1 in 8 may opt out of workplace pensions as contributions increase

Auto-enrolment contribution rates are set to rise from 2 per cent of salary to 5

One in eight employees may opt out of their workplace pension schemes when contributions rise under auto-enrolment next year, according to research by Aviva. 

Total minimum contribution rates are set to rise from 2 per cent of salary (of which employee contribution is 1 per cent) to 5 per cent (employee contribution 3 per cent) in April 2018. A further increase to 8 per cent (employee contribution 5 per cent) is planned for 2019.

Pension providers have previously warned that many people might choose to opt out once the contribution level rises. Arguably, the levels are currently so low that many people may not be fully aware of the fact they’re paying into a pension.

The Aviva research surveyed 2,007 private sector workers. It shows that a third of employees are unclear on what they will do and 1 in 8 (12 per cent) say they will at least consider leaving their pension scheme. 

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The research has also revealed a gender divide when it comes to pensions. When it comes to those who said they will definitely opt out, 5 per cent of them were men and 2 per cent were women.

Colin Williams, managing director of Workplace Benefits at Aviva, says: ‘There are huge positives that can be taken from our findings. Only a small proportion of people appear to be intent on opting out of their pension when contributions rise.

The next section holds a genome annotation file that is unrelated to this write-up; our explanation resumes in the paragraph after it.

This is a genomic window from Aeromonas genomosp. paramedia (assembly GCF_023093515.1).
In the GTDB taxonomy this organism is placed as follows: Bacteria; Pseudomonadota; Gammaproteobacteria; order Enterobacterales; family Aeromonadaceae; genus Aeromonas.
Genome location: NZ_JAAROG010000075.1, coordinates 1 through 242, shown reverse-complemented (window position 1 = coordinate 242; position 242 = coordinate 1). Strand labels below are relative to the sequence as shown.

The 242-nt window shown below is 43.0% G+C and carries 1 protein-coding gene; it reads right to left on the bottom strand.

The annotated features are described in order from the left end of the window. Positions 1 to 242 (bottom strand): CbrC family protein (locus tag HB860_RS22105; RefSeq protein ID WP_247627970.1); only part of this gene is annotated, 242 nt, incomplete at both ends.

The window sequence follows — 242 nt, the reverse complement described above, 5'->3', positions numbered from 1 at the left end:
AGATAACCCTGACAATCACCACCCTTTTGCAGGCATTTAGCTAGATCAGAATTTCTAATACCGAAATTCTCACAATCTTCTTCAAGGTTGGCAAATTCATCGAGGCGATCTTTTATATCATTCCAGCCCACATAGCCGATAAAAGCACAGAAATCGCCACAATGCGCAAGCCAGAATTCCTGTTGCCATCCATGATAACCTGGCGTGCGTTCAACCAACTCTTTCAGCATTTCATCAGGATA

He points out that by staying opted-in, savers benefit from their employer’s contribution and the government’s tax relief as well. ‘The result will be that they are giving their future self a pay rise.’

Kate Smith, head of pensions at Aegon, says: ‘With employee pension contributions set to triple from 1 to 3 per cent in April there’s a risk opt-out rates may spike as people start to notice the impact on their take-home pay.’

After all, people are facing a triple whammy of squeezes with inflation currently running at a high of 3.1 per cent, slowly rising interest rates and stagnating wage increases.

Smith says: ‘In the near future, these pressures could act as the first big challenge to the government’s auto-enrolment programme.

‘Employers also face hard decisions. With their auto-enrolment contribution doubling from next April, increases in the minimum wage and Brexit uncertainty, many will struggle to justify wage increases.’ 

She concludes: ‘Employers are between a rock and a hard place, not knowing whether to flag up auto enrolment increases to their employees to be helpful and drive up pension engagement, or whether this risks putting them off pension saving.’

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